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Parties cooperate only for flawed legislation, and ignore or quarrel over consequential bills.
Food security enacted, the UPA has now moved on to its next big venture. The Land Acquisition, Resettlement and Rehabilitation Bill was taken up in the Lok Sabha on Thursday. Both the food security bill and the land bill have a broad sentimental appeal, and the Congress doubtless sees them as vote-getters, but they promise to saddle the economy with greater problems. The food security bill depends on a famously corrupt and leaky public distribution system, will distort the agriculture market, and worsen food inflation, apart from addressing a narrow need with a vast law. A new land acquisition bill, on the other hand, is desperately needed, given the bitter struggles that accompany land transactions — but it has been conceived in a way that casts industry as a predator that must be moderated, requiring elaborate preliminary social impact assessments, and relief and rehabilitation targets even from private transactions above a certain size. These assessments add another layer of official discretion, and can be challenged in court. Apart from driving up costs, this will delay industrial and urban projects beyond reason. Instead of encouraging the shift from farming to more productive use of the land, and helping farmers gain from this change, it will end up replacing a coercive colonial-era legislation with a prohibitively cumbersome one.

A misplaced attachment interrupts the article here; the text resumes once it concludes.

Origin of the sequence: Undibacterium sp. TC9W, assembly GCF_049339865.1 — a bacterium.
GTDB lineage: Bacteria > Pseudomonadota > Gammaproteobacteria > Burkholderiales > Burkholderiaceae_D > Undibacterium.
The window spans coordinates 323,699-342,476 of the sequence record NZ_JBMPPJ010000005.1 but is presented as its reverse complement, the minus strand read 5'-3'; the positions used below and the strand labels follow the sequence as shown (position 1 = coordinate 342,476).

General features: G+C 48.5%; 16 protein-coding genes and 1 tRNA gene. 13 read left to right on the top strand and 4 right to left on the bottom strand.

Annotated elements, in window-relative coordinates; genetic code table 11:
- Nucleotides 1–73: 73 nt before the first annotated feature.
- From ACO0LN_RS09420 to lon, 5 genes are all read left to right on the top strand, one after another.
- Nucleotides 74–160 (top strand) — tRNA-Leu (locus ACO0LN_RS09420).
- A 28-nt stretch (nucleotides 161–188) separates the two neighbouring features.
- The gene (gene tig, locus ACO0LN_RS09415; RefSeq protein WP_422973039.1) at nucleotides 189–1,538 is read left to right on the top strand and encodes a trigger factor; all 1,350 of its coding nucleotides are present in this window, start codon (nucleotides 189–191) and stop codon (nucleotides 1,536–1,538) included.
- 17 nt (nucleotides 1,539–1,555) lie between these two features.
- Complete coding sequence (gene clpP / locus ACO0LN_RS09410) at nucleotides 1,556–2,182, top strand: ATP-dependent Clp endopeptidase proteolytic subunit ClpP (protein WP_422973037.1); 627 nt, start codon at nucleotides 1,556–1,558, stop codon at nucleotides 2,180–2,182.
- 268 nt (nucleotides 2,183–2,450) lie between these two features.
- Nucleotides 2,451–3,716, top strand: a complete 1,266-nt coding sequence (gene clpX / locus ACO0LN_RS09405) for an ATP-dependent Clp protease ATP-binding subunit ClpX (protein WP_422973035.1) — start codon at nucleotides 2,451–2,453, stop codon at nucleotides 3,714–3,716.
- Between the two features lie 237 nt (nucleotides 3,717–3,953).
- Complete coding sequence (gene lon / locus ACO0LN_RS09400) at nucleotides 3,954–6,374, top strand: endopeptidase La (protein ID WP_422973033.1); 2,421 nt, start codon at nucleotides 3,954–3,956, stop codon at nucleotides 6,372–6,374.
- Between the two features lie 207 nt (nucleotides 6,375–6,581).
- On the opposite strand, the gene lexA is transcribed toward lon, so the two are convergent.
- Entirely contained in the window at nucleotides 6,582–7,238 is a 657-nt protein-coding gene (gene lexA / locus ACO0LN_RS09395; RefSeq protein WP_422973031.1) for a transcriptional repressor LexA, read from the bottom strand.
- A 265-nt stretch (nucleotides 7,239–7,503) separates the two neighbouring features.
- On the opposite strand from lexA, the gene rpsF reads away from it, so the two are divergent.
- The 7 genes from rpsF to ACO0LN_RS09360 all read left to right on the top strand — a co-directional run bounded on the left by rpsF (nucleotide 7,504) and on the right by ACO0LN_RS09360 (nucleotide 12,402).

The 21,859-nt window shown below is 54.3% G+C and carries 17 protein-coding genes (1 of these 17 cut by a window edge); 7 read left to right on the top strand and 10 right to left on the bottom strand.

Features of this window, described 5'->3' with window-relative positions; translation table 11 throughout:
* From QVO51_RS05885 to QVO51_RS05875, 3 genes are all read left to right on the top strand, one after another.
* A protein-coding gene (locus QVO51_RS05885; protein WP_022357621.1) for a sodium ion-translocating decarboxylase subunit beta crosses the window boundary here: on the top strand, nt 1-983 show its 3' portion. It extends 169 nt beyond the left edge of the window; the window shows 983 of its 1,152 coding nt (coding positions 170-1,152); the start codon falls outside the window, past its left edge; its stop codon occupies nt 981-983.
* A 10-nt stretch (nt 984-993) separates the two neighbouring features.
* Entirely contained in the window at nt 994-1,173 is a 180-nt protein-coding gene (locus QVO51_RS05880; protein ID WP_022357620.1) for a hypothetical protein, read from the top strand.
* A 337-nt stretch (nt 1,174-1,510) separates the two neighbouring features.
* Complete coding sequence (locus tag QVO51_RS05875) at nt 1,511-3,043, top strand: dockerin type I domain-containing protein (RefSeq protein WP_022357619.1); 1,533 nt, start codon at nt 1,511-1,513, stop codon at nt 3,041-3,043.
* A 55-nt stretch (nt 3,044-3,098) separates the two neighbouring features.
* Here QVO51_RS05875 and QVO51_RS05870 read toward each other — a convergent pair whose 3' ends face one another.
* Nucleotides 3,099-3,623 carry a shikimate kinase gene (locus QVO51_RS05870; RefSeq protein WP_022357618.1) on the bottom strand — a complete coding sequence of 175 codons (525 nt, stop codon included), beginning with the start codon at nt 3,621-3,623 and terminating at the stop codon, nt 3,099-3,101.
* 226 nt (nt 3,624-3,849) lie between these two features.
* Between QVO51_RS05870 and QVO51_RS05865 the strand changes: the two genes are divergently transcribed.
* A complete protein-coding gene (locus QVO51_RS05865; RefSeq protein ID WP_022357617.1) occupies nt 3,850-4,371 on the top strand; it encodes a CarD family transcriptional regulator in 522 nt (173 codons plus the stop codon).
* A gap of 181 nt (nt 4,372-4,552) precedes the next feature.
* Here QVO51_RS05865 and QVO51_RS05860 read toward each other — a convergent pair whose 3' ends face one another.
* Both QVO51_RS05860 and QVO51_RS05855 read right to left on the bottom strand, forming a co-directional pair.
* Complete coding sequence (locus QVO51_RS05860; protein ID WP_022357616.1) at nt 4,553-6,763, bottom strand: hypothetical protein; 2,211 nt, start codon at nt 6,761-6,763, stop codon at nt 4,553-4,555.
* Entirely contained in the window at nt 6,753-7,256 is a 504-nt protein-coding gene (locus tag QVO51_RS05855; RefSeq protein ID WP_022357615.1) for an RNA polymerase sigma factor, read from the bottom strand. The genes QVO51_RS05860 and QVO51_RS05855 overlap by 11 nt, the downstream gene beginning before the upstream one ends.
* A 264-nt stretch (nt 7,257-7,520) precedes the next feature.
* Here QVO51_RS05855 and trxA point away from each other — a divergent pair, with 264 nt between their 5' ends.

It says something about our parliamentary politics that this destructive aspect of the bill has not been challenged in the House. As with food security, the BJP chooses to go along with the UPA's populist boondoggles, afraid of sounding uncaring to farmers. Instead of projecting itself as a force for reform at a time of economic crisis, the opposition prefers to compete with the Congress on its miserabilist terms — if anything, the BJP's token objections to the food security bill and the land bill have come from somewhere to the left of the Congress. The Congress, low on credibility and aware that the economy has unravelled beyond a critical point, is only too glad to shift attention to these schemes, and signal that its heart beats for the poor alone. And so, burying their differences, political parties have come together to enact muddled laws, while avoiding important, consequential ones.